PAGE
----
Format

Send to

Choose Destination
See comment in PubMed Commons below
Neurosignals. 2014;22(1):30-42. doi: 10.1159/000355071. Epub 2013 Oct 23.

Depressing interleukin-1β contributed to the synergistic effects of tramadol and minocycline on spinal nerve ligation-induced neuropathic pain.

Author information

1
Department of Anesthesiology, School of Stomatology, Fourth Military Medical University, Xi'an, PR China.

Abstract

Our previous study indicated that coadministration of tramadol and minocycline exerted synergistic effects on spinal nerve ligation (SNL)-induced neuropathic mechanical allodynia. However, the underlying mechanisms are still unclear. Recent reports indicated that spinal proinflammatory factor interleukin-1β (IL-1β) contributed to the development of neuropathic pain and the positive feedback communication between neuron and glia. Therefore, the present research is to confirm whether spinal IL-1β-related pathway response contributes to the synergistic effects of tramadol and minocycline on SNL-induced neuropathic pain. Real-time RT-PCR demonstrated IL-1β up-expression in the ipsilateral spinal dorsal horn 3 days after lesion, which could be significantly decreased by tramadol and minocycline coadministration. Immunofluorescence and Western blot indicated that SNL-induced microglial phosphorylated p38 (p-p38) upregulation was also inhibited by tramadol and minocycline coapplication. Meanwhile, intrathecal administration of p38 inhibitor SB203580 markedly alleviated mechanical allodynia whilst reducing IL-1β and Fos expression induced by SNL. Moreover, intrathecal neutralized antibody of IL-1β could depress SNL-induced mechanical allodynia and Fos expression. These results suggest that depressing SNL-induced aberrant activation of the spinal dorsal horn IL-1β-related pathway contributes to the underlying mechanism of the synergistic effects of tramadol and minocycline coadministration on SNL-induced neuropathic mechanical allodynia.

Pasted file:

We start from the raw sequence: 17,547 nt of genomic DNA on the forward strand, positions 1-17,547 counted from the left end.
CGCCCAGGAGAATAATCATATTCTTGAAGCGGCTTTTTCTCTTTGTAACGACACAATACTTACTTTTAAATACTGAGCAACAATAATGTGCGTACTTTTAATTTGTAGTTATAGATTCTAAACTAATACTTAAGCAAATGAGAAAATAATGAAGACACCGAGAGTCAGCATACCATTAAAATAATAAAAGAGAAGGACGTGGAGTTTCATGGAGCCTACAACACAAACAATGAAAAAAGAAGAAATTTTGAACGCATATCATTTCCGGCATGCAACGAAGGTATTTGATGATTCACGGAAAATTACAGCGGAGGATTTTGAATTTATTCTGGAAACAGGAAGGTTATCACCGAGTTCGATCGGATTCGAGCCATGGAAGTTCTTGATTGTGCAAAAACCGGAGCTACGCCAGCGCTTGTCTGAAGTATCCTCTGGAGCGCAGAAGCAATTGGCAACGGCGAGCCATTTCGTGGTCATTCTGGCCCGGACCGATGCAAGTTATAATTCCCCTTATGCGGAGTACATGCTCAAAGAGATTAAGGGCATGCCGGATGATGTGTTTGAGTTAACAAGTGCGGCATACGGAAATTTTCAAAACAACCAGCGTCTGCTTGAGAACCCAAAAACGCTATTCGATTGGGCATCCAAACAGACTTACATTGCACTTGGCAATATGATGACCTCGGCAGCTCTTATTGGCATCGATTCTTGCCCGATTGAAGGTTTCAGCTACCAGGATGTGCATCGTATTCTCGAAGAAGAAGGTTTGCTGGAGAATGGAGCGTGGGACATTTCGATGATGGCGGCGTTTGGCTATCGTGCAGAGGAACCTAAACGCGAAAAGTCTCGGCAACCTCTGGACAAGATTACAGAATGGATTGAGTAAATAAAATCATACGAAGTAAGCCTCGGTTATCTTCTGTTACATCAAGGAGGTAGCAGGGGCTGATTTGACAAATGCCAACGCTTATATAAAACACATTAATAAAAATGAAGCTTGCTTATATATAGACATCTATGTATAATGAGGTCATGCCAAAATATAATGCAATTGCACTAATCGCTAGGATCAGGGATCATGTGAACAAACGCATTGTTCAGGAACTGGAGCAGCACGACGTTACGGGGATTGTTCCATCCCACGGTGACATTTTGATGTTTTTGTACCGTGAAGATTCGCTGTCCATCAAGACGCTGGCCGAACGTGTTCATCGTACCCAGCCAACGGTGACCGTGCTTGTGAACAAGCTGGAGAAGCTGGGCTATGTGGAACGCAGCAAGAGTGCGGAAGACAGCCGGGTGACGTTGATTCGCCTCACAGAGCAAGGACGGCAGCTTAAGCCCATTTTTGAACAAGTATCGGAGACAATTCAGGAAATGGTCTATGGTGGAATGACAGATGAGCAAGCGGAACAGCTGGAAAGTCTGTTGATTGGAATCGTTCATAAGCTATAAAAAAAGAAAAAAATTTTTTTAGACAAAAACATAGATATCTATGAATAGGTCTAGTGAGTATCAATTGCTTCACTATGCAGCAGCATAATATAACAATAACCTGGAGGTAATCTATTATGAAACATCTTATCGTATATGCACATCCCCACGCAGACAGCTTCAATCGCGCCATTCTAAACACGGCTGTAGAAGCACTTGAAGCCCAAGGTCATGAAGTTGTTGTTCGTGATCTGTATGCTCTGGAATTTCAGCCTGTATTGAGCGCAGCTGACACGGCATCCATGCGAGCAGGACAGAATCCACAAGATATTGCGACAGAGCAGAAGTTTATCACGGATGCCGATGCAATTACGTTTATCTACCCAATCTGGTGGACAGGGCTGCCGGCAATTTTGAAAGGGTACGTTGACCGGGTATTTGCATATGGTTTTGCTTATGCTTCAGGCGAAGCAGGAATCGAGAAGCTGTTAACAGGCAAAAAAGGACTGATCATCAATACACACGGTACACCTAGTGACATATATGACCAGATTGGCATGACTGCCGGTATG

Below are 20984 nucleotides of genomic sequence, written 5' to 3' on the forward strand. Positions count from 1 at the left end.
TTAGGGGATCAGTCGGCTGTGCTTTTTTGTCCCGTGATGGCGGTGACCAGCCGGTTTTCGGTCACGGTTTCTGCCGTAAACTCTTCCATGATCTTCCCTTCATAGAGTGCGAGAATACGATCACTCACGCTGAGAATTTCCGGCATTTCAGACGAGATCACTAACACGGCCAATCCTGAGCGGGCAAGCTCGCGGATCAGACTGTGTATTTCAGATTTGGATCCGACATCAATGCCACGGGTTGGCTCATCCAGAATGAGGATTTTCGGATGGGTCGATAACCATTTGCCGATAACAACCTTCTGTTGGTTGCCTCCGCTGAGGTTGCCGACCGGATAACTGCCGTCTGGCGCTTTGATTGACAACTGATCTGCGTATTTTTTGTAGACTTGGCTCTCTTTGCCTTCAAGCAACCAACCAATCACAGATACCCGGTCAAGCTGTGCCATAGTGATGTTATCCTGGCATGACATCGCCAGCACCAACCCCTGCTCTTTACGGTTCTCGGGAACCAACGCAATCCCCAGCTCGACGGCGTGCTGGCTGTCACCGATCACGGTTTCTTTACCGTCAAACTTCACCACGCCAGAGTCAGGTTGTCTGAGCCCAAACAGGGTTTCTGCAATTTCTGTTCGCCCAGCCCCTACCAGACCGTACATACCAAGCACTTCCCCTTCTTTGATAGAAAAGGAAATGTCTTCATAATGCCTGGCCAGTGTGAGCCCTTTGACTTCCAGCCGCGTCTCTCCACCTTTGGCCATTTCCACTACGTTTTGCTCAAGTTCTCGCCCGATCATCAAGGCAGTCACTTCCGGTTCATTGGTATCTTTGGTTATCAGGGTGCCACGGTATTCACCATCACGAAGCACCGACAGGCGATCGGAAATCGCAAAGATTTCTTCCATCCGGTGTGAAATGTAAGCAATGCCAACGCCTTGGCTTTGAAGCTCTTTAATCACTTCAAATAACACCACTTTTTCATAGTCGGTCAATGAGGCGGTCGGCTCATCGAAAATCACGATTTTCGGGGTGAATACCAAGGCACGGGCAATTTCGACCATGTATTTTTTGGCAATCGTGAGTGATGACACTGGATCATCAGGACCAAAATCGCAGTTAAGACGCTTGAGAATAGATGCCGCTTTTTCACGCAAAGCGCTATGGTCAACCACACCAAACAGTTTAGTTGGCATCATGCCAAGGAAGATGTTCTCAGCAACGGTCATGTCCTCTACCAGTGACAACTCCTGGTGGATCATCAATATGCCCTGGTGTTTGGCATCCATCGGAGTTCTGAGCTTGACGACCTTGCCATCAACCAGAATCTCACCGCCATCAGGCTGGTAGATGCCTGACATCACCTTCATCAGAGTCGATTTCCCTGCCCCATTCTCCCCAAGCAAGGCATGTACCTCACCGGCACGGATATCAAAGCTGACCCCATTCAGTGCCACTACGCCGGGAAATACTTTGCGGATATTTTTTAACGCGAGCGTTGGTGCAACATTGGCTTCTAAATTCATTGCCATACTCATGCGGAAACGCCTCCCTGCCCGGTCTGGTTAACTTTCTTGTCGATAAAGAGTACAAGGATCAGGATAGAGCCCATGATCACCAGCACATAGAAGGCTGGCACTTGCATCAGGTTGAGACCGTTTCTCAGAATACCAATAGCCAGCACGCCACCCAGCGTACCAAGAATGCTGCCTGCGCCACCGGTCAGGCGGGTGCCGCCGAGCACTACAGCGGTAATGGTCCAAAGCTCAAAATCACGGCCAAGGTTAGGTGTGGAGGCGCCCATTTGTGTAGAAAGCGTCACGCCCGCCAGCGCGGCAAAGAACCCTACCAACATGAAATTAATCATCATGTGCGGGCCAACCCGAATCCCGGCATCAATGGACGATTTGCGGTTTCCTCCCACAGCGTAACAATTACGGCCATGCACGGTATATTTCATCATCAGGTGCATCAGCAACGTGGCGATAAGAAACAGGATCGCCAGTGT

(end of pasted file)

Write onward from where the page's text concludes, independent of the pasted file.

PMID:
24157594
DOI:
10.1159/000355071
[Indexed for MEDLINE]
Free full text
PubMed Commons home

PubMed Commons

0 comments
How to join PubMed Commons

    Supplemental Content

    Full text links

    Icon for S. Karger AG, Basel, Switzerland
    Loading ...
    Support Center